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Arabesque


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Arabesque

Arabesque is an ornamental design characterized by the application of repeating geometric patterns of scrolling and interlacing foliage, tendrils, and other stylized organic motifs. The term is derived from the French word arabesque, meaning in the Arabic style, reflecting its origins in Islamic art. Arabesque patterns are built on the rhythmic linear patterns of spiraling stems, leaves, and scrolls, often forming intricate and complex designs. These designs are used in various forms of art, including architecture, textiles, ceramics, and manuscript illumination. In Islamic art, arabesques are often used to symbolize the transcendent, indivisible, and infinite nature of God. They are a distinctive feature of Islamic architecture, adorning the walls, ceilings, and domes of mosques and palaces. Beyond Islamic art, arabesques have been widely adopted and adapted in Western art, particularly during the Renaissance and Baroque periods. In these contexts, they often incorporate elements of classical mythology and natural motifs. Arabesques continue to be a source of inspiration in contemporary design, admired for their beauty, complexity, and the sense of balance and harmony they bring to a composition.

islamic art, geometric patterns, organic motifs, spiraling stems, islamic architecture, ornamental design

John Armstrong

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Arabesque

Arabesque is a decorative style of ornamentation that has been used in architecture and the applied arts for centuries. It is characterized by intricate patterns and curves, typically inspired by Islamic art and architecture. The term Arabesque is derived from the classical Islamic art of the Middle East, which borrows heavily from the art of the Byzantine Empire in its use of abstracted geometric and floral patterns. The style is often characterized by the use of curved lines, repetitive geometric patterns, and floral motifs, as well as intricate and detailed designs that draw the eye in a mesmerizing manner. One of the key aspects of Arabesque is its use of complex shapes and patterns to create a sense of movement and energy in the surface of the structure. This is achieved through the use of a wide range of colors and textures, which are carefully chosen to complement and enhance the overall design. Another important feature of Arabesque is its use of repetition, which creates a sense of continuity and harmony throughout the design. Arabesque has been used in various architectural structures from the Middle East to the Mediterranean, and is still used in modern architecture today. It is a form of surface decoration that is either painted onto a wall or carved into the stone or wood. In addition to its use in architecture, Arabesque has also been used in the applied arts, such as in the design of textiles, ceramics, and metalwork. Overall, Arabesque is a style of ornamentation that is characterized by its intricate patterns, curves, and use of repetition. It is a timeless style that has been used for centuries and continues to be used in modern design today.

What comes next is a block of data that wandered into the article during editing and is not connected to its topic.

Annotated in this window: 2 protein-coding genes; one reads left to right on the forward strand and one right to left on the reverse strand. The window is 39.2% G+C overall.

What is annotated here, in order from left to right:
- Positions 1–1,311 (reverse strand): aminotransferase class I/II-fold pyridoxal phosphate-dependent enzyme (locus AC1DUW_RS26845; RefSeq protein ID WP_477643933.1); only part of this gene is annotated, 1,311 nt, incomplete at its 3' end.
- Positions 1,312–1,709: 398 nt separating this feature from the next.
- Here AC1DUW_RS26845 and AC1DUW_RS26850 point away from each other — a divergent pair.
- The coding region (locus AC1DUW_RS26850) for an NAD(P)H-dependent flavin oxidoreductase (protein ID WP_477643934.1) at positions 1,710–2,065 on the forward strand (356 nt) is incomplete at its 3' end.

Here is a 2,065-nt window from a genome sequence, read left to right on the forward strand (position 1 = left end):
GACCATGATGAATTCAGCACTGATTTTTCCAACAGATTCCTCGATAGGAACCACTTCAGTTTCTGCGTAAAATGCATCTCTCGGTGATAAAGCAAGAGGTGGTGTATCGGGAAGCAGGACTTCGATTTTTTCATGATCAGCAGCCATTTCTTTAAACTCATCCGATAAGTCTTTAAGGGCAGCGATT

Islamic art, geometric patterns, floral motifs, repetition, surface decoration

Jonathan Anderson

237288
Arabesque

Architectural Arabesque is a decorative style of ornamentation characterized by intricate patterns and curves, typically inspired by Islamic art and architecture. It is a form of surface decoration that is either painted onto a wall or carved into the stone or wood. The Arabesque style is often characterized by the use of curved lines, repetitive geometric patterns and floral motifs, as well as intricate and detailed designs that draw the eye in a mesmerizing manner. The Arabesque style has been used in various architectural structures from the Middle East to the Mediterranean, and is still used in modern architecture today.

Geometric, Flowing, Ornate, Interlaced, Motifs.

Michael Adams

CITATION : "Michael Adams. 'Arabesque.' Design+Encyclopedia. https://design-encyclopedia.com/?E=237288 (Accessed on July 24, 2024)"

232283
Arabesque

The term Arabesque is a style of ornamentation and decoration used in architecture and the applied arts. The term is derived from the classical Islamic art of the Middle East, which borrows heavily from the art of the Byzantine Empire in its use of abstracted geometric and floral patterns. The style is characterized by the use of intricate and complex shapes, often combined with a wide range of colors and textures. The use of these elements is intended to create a sense of movement and energy in the surface of the structure, drawing the eye of the viewer to the intricate details of the design.

Geometric, floral, intricate, dynamic, texture.

Shelly Stone


Arabesque Definition
Arabesque on Design+Encyclopedia

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